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Khatami's last chance
Hasn't the time come for Khatami to stop this ridiculous game and once and for all call it what it is?

By Mani Farhoomand
November 20, 2002
The Iranian

As I was surfing the TV channels to find a decent piece of news programming to watch (something that can only be found on BBC News these days) I came across CNN International, a channel that , in my opinion, has long lost its credibility especially because of its obvious warmongering and cruel bias against Palestinians. To my pleasant (yet cautious) surprise it was a program on the student demonstrations in Iran.

The distinguished guests: Amir Taheri (conservative monarchist intellectual); Rob Sobahani (university professor who's pro-monarchy and has made no secret of his pride in being a citizen of the "greatest nation on the face of the earth", i.e. America) as well as a fellow named Aryo Pirouznia, a spokesman for the "Student Movement Coordination Committee for Democracy in Iran" (a monarchist organization).

I didn't know whether to be furious or surprised at CNN's diverse choice of panelists, but again nothing on CNN surprises me anymore. CNN once again showed its true colors by selecting a group of panelists who do not represent the whole of Iranian community and did not even once disagree with one another during the whole program.

Moreover, our beloved monarchists spent the whole hour to propagate against Hashem Aghajari (it's amazing how much Shahollahis and Hezbollahis have in common ) and the whole student movement they claimed to be so knowledgable about and represent.

It was this charade on CNN that reminded me of the historic times we are living in. A second revolution is coming and the people who are cleverly taking its lead are the monarchists and their American friends.

It's a tragedy that we always seem to be repeating history. We had a revolution (albeit one that was betrayed) and forced the old dinosaurs out. Despite all this, slowly but surely they are resurging as the only popular alternative and the whole responsibility for this dangerous development lies solely, I repeat solely, on the shoulders of President Khatami.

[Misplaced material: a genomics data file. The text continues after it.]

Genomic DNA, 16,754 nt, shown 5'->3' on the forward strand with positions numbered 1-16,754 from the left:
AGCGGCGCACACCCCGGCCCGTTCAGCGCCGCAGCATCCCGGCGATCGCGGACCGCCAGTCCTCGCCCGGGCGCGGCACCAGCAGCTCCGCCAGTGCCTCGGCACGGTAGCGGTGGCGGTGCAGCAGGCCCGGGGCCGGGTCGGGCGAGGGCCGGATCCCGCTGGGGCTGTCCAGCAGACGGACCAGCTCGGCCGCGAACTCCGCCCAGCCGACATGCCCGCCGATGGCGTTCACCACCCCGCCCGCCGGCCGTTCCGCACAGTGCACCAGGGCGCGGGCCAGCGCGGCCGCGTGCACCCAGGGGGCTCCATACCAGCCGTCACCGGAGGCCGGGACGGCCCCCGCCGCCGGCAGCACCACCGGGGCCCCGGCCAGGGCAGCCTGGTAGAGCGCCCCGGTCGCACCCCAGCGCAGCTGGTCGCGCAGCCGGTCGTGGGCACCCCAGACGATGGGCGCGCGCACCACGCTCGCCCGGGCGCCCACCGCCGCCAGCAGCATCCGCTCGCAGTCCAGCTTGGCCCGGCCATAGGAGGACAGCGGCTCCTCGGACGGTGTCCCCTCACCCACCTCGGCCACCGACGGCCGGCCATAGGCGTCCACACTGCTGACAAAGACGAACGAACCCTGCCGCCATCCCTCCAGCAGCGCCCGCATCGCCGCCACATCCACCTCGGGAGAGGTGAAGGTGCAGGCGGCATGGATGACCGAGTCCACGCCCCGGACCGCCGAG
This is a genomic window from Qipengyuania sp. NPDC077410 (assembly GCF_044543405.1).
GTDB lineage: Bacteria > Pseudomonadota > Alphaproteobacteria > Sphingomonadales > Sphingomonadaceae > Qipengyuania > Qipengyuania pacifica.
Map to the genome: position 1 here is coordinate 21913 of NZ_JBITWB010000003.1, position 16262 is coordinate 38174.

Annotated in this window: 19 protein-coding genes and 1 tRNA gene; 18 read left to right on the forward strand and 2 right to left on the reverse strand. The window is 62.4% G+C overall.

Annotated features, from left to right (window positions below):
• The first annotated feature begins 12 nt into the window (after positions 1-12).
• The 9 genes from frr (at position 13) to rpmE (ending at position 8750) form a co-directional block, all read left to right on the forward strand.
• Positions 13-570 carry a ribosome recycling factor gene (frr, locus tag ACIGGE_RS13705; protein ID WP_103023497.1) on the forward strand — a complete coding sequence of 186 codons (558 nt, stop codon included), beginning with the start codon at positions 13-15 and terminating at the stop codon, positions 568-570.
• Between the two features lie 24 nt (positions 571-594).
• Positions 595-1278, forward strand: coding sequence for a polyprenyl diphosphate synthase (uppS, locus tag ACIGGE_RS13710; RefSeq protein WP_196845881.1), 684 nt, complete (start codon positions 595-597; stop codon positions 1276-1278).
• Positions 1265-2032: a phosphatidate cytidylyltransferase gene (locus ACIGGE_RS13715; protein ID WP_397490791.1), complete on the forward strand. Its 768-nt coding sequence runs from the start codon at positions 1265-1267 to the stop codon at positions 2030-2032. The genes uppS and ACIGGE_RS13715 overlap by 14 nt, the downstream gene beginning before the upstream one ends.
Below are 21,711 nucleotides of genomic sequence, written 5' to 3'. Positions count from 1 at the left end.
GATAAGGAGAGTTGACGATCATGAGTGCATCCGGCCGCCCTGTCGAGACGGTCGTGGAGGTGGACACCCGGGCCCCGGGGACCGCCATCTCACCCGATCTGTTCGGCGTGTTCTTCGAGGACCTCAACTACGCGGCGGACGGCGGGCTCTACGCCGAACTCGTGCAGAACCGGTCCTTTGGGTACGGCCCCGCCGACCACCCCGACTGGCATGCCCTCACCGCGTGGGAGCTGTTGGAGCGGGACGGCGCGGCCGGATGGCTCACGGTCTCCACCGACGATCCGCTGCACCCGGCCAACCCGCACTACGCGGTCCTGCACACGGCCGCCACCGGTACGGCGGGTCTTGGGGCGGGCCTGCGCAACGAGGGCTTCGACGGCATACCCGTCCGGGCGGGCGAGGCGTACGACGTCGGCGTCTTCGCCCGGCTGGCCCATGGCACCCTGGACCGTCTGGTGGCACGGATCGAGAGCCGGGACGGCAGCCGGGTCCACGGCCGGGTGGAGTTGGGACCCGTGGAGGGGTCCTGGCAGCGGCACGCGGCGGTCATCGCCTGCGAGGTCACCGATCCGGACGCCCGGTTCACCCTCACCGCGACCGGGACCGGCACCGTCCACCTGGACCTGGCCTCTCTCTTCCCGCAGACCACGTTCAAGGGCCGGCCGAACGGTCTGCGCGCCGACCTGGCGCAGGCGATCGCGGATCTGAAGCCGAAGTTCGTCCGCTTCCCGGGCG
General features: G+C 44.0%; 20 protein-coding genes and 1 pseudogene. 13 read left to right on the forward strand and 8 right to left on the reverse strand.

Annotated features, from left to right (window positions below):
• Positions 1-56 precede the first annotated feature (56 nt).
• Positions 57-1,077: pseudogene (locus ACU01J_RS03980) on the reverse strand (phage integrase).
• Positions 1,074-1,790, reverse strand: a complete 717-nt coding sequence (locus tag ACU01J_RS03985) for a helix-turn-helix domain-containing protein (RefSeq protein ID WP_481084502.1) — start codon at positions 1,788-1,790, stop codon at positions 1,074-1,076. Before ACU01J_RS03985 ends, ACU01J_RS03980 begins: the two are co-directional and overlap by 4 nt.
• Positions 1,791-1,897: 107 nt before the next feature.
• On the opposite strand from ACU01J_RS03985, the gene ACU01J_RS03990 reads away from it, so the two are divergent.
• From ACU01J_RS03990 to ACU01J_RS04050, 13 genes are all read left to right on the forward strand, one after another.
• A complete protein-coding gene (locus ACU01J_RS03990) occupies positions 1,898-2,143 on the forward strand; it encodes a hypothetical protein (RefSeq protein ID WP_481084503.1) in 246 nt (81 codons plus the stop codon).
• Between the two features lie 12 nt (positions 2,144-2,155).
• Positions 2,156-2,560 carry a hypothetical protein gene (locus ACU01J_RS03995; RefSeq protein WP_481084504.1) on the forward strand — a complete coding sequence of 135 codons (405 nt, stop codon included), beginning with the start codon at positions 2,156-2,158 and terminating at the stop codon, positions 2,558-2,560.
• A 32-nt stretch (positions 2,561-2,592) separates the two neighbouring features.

Kahatmi (let it be said that I never believed in him) was suppose to bring us "the era of transparency, responsibility and accountability in Iran", he was supposed to confront the establishment and reform it (or bring it down) from within instead he has only vowed to name the true enemies of his "democratic reforms", his adversaries, or as he calls them "shadowy forces".

How is it that every two-year-old in Iran knows the names of these "shadowy forces" yet they remain shadowy in the president's mind? Why is he hesitant to point fingers? Hasn't the time come for Kahatmi to stop this ridiculous game and once and for all call it what it is?

What shadowy forces? If Khatami is referring to the Vali-e Faghih (supreme leader Khamenei) and his gang of thugs, we all know their names. The real mystery for us though is not their names but rather Kahtami's own conduct in the last five years.

How can an intelligent man like Kahtami keep deceiving, smiling, and promising while these "shadowy forces" imprison his closest allies and kill the hopes of a generation so desperate for freedom that many of them would welcome the return of a corrupt monarchy, or even worse an American military intervention, over the current system.

In my opinion, Khatami has proven to be a weak, incapable human being who simply looks the other way while his "civil society" has become a big prison where every citizen is a either a suspect, a prisoner, or a dead man.

In the eyes of the Iranian nation, Kahatmi's integrity, honesty, and reputation has all but vanished. Yet at this critical junction of Iran's history, Khatami and his comrades have one very last chance: They can either prolong the survival of a failed system for a couple more years followed by another bloody revolution or they can leave the failed system and join the domestic opposition forces (nationalists, religious-nationalists, socialists, and other independent groups) to ensure a smooth and non-violent evolution to a democratic republic with no contradictory adjectives or Vali-e Faghihs attached .

Khatami and his comrades have a historic choice to make. They can either give in to democratic demands of the masses and become part of history's brave men (like Mossadagh and his comrades) or go into the garbage bin of history by effectively handing over the country to those who want an American satellite-state like Jordan with a savvy king who talks about tolerance, freedom, and democracy on CNN but violently oppresses his own people back home. There is no third way for Khatami. This is his last chance.

Does this article have spelling or other mistakes? Tell me. I'll feex it.

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By Mani Farhoomand

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